Thursday, September 29, 2011

Midpoint Music Festival

Cincinnati just makes me keep loving it more and more. I thought it was good enough that the city is large enough to attract many of my favorite musicians, but the city also hosts an annual music festival bringing to town dozens of acts, almost all indie, and representing local, national and international bands. The festival was held this past weekend (Thursday through Saturday) throughout many venues in Over-the-Rhine. The weekend was incredible and, despite it being a smaller festival, managed to bring in much of the appeal of larger events, while also making it feel like a night out.

Like any good music festival, there was more than just music. A few food trucks were in attendance, serving everything from pretzels, to quesadillas, to pastries. Street food was in abundance, and a little yet-to-open Belgian restaurant held a soft opening just for the festival (best waffles ever!). There were also poster sellers in attendance, I got myself a Washed Out poster. One stand at the festival even had a giant Connect Four game.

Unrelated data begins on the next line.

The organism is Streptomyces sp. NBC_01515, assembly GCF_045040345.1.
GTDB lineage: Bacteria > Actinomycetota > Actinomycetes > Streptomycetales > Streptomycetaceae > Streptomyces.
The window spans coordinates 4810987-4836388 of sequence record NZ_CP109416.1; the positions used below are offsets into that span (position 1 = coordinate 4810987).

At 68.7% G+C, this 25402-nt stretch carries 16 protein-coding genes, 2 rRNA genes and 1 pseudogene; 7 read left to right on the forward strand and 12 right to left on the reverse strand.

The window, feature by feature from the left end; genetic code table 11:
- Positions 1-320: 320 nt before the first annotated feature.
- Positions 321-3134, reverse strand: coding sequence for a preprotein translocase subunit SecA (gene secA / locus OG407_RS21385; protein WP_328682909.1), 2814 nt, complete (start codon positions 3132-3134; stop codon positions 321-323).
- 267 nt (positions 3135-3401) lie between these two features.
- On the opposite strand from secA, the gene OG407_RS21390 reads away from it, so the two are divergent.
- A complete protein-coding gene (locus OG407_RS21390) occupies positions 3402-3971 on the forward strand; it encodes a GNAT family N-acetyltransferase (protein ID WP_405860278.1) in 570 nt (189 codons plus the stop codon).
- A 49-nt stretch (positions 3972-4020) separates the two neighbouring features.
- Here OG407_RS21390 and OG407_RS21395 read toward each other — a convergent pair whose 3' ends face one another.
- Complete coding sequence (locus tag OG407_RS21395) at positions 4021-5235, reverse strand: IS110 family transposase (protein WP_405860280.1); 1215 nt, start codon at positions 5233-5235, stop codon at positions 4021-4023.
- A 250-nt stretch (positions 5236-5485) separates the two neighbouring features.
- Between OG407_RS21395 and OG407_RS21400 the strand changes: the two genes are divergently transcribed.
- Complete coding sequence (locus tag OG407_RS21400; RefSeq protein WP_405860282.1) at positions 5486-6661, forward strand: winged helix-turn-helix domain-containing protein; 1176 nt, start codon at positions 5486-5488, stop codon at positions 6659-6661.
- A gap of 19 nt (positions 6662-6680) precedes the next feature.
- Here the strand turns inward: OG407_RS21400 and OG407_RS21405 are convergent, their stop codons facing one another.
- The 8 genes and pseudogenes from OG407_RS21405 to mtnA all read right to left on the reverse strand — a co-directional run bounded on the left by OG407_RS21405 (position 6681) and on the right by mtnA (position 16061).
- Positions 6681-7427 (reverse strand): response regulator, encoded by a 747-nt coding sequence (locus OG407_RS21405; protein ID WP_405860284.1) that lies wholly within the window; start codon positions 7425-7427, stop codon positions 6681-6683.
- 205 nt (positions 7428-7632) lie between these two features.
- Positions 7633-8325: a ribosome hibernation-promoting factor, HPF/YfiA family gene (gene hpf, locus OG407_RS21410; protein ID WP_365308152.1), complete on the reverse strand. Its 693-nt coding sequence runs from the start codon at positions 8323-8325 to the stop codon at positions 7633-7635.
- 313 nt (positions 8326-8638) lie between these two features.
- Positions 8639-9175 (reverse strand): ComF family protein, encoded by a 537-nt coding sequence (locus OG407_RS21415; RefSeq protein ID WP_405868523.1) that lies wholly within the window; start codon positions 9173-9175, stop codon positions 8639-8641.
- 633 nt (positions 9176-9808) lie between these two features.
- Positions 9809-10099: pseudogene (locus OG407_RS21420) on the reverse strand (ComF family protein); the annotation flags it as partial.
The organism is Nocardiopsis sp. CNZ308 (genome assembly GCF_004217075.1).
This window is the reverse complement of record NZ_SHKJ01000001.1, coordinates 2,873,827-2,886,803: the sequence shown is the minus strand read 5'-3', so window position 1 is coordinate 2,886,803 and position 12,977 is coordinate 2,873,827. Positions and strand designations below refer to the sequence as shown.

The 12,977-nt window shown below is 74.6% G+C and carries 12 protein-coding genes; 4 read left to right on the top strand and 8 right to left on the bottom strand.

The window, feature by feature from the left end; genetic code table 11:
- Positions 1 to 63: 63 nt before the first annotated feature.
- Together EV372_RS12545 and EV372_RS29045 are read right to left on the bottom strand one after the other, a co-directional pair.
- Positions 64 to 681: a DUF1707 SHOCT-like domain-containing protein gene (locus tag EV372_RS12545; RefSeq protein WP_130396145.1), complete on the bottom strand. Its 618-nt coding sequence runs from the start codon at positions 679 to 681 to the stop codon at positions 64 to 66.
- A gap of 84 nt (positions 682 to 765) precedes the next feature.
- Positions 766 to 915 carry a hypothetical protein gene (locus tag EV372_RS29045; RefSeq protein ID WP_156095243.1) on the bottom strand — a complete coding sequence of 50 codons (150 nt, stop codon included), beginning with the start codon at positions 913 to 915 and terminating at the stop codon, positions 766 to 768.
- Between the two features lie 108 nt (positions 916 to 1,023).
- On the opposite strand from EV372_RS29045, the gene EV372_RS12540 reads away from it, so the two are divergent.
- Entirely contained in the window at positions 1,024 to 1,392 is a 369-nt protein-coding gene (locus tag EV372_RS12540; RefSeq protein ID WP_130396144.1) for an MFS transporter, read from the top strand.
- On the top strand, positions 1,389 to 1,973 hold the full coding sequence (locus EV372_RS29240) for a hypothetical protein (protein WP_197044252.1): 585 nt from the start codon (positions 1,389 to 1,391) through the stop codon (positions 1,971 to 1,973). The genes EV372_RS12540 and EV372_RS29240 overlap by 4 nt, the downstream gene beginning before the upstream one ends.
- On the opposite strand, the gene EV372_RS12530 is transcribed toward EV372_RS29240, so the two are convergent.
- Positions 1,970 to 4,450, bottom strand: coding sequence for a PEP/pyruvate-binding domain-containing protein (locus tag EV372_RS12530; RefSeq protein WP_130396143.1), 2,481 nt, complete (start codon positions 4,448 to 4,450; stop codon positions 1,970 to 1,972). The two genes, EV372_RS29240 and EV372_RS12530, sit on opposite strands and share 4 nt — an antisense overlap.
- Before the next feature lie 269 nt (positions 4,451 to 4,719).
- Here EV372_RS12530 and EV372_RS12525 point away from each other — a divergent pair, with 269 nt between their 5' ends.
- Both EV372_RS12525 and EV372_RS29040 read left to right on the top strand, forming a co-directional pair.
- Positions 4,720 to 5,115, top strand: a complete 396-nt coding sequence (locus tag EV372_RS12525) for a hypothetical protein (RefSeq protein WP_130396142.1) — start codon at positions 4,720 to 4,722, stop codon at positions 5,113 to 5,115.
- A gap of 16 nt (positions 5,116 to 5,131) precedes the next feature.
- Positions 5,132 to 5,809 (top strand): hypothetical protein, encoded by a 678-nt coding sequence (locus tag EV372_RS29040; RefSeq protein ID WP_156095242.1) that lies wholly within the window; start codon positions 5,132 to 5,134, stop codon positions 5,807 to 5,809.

The music was the real attraction, though. With only three nights, with most performances between 6:00 PM and 1:00 AM, and 175 acts, it was quite impossible to see everything, but I was able to catch a good mix. The first night, I saw local act The Seedy Seeds (who I first saw opening for Dale Earnhardt Jr. Jr.), eclectic band Suckers, The Joy Formidable, and, as the highlight of the night, The Dodos. While I think this is true of many many bands and musicians, The Dodos are another one of those that may be best appreciated live.